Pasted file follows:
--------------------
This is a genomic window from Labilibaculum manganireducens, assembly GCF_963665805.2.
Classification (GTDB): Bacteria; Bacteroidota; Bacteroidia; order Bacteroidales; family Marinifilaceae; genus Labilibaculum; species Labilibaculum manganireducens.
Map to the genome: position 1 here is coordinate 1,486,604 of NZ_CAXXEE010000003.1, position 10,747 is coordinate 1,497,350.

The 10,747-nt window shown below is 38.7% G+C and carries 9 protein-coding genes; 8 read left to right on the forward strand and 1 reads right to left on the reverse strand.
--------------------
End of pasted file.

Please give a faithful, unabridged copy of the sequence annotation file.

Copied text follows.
This is a genomic window from Labilibaculum manganireducens, assembly GCF_963665805.2.
Classification (GTDB): Bacteria; Bacteroidota; Bacteroidia; order Bacteroidales; family Marinifilaceae; genus Labilibaculum; species Labilibaculum manganireducens.
Map to the genome: position 1 here is coordinate 1,486,604 of NZ_CAXXEE010000003.1, position 10,747 is coordinate 1,497,350.

The 10,747-nt window shown below is 38.7% G+C and carries 9 protein-coding genes; 8 read left to right on the forward strand and 1 reads right to left on the reverse strand.